On the back of our corporate colleagues' blog on 'what are share buybacks, why do companies do them and how do they work?' we are now looking at the tax consequences of share buybacks.

Share buybacks can be an effective solution if a shareholder wishes to retire and exit a business where there are no third-party investors willing and able to purchase the shares. In this current market of historic high interest rates and lack of investors a share buyback can be a great route for individuals to explore if they wish to retire and exit the business.

Tax consequences

What are the tax consequences of a share buyback for an individual shareholder? Many assume that the transaction will be subject to capital gains tax since it is a disposal. However, the default position is to treat the consideration (in excess of the capital originally subscribed for the share) as a distribution (which will be taxed as income) unless specific conditions for capital treatment are met.

Under the income treatment, an individual would be treated as receiving a dividend and would be taxed at 8.75%, 33.75% or 39.35% after the tax-free dividend allowance of £1,000.

However, the receipt of consideration will be treated as capital and taxed at lower rates of capital gains tax if the following conditions are met:

  • the buyback of the shares is made by an unquoted trading company which is not a 51% subsidiary of a quoted company (e.g. listed in the London Stock Exchange), or by unquoted holding companies of a trading group;
  • the buyback of the shares is made for the benefit of the trade;
  • the selling shareholder is UK resident and has held the shares for at least five years (three if acquired from death);
  • there is a substantial reduction (of at least 25%) of the selling shareholder interest in the company; and
  • the selling shareholder is no longer connected (the threshold to be considered connected is more than 30%) to the company following the share buyback.

If all the above conditions are met then the capital treatment will apply and the buyback will be considered a disposal for capital gains purposes which is taxable at 10% or 20% and may qualify for business asset disposal relief. However, care needs to be taken when applying the tests.

What is considered to be for the "benefit for a trade" for the purposes of meeting the second bullet point above? HMRC's Statement of Practice 2/82 provides examples of where the benefit of trade test could be met:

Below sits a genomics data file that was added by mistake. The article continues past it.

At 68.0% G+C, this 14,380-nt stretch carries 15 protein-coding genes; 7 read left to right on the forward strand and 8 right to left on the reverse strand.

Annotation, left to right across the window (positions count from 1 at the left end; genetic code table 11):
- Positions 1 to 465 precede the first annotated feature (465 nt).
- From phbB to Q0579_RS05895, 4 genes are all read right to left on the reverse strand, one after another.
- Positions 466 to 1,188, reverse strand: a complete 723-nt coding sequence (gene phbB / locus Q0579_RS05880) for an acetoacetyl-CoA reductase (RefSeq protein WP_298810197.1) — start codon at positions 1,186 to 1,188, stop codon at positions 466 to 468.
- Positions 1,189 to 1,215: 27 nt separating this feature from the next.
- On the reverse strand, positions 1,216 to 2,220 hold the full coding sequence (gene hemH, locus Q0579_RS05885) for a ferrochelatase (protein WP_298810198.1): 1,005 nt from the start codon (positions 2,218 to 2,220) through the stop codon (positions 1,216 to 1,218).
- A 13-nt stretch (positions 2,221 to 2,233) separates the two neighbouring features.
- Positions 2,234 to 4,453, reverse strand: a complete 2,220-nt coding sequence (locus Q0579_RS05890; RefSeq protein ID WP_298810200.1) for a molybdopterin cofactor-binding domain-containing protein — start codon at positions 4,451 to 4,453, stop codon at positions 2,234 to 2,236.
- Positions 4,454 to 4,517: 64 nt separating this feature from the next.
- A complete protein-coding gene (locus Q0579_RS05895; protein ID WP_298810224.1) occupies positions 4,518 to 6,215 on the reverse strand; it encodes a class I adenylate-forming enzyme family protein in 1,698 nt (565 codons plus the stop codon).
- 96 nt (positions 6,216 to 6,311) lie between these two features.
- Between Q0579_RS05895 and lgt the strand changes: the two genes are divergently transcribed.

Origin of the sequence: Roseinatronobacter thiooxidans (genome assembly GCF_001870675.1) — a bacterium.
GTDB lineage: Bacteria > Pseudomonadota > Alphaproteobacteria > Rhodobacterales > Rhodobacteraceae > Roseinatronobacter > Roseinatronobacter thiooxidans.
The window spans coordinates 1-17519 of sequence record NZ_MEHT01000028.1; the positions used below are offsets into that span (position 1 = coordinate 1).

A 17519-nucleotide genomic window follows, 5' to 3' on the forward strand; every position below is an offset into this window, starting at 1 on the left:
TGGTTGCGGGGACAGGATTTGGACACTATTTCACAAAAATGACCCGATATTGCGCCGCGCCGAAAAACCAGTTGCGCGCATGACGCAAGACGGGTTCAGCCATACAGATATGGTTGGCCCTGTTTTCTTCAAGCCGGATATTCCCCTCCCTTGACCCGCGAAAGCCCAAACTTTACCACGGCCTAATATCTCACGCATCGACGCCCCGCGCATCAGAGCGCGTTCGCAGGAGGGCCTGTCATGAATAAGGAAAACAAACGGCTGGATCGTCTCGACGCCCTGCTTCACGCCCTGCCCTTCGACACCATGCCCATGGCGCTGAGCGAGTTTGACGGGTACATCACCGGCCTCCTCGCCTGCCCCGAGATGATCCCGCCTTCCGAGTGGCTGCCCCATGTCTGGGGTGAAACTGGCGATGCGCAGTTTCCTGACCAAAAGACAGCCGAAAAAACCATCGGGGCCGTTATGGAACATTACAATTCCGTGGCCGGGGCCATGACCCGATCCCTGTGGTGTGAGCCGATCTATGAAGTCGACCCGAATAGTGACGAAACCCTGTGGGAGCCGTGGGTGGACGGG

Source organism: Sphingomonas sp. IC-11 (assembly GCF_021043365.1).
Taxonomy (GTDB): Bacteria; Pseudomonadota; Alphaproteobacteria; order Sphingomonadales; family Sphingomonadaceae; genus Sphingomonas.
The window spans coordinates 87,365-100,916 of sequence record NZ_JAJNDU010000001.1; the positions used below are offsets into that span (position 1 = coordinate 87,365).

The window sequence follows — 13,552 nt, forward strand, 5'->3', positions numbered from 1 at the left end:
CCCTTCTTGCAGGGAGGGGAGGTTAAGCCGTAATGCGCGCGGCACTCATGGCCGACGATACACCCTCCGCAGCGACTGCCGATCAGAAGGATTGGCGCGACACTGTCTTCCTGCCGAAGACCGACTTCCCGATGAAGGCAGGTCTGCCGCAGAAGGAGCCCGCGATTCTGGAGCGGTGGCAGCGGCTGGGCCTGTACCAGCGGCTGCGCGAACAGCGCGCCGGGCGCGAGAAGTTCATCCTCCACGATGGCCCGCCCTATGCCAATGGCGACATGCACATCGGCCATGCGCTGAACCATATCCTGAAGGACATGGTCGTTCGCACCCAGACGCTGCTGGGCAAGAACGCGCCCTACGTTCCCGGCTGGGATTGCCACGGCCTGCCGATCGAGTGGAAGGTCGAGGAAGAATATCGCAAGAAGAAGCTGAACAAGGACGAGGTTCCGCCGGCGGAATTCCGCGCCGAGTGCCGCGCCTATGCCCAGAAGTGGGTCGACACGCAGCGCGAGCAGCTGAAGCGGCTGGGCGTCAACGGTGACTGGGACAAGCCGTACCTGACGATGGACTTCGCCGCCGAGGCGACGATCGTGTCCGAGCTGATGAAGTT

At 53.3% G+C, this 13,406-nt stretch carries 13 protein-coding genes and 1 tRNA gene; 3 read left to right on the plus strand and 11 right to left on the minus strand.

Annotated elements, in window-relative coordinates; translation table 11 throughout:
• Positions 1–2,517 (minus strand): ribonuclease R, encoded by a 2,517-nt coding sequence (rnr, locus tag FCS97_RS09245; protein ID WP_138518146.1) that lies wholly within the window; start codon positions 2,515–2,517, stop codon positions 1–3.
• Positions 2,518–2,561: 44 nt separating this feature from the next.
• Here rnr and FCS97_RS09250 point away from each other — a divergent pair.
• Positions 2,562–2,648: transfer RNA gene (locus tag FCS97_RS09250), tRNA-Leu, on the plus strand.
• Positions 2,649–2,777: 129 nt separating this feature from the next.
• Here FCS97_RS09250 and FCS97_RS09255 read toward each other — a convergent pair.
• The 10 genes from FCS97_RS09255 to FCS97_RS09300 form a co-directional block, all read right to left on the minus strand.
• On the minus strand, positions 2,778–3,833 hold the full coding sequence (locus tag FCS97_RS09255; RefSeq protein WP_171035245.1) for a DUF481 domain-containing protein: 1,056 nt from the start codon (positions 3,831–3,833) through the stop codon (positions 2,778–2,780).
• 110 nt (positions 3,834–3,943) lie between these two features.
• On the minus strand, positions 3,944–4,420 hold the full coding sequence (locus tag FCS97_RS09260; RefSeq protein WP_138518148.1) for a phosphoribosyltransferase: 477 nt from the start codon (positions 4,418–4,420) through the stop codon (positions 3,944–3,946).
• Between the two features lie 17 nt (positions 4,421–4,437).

• Where a disagreement between shareholders over the management of the company is leading to an adverse effect on the trade of the company, then the purchase of own shares removes the dissenting shareholder.
  • On a death of a shareholder where the personal representative or beneficiaries do not want to keep the shares.
  • An outside provider of equity finance wishes to withdraw their investment so the company initiates a purchase of own shares.
  • The proprietor of the company wishes to retire, paving the way for new management – generally they should resign as an officer but remaining in position over a short-term handover period can be accepted depending on the facts.
  • Exceptionally, where the retiring director has kept a shareholding, not exceeding 5% of issued share capital, for sentimental reasons.

Care also needs to be taken in establishing whether there has been a substantial reduction in the shareholding interest and whether the connection tests have been met (which can be difficult particularly where the Company does not have sufficient distributable reserves to effect the buyback in one transaction and wishes to phase the transaction using multiple completions).

The rules under the Corporation Tax Act regarding share buybacks are not straightforward so caution is needed when seeking capital treatment. A shareholder cannot simply proceed with a share buyback to facilitate its exit an expect the capital treatment to apply. Consideration should be given to seeking HMRC clearance in relation to the conditions, with the timescales for obtaining clearance factored into planning the transaction.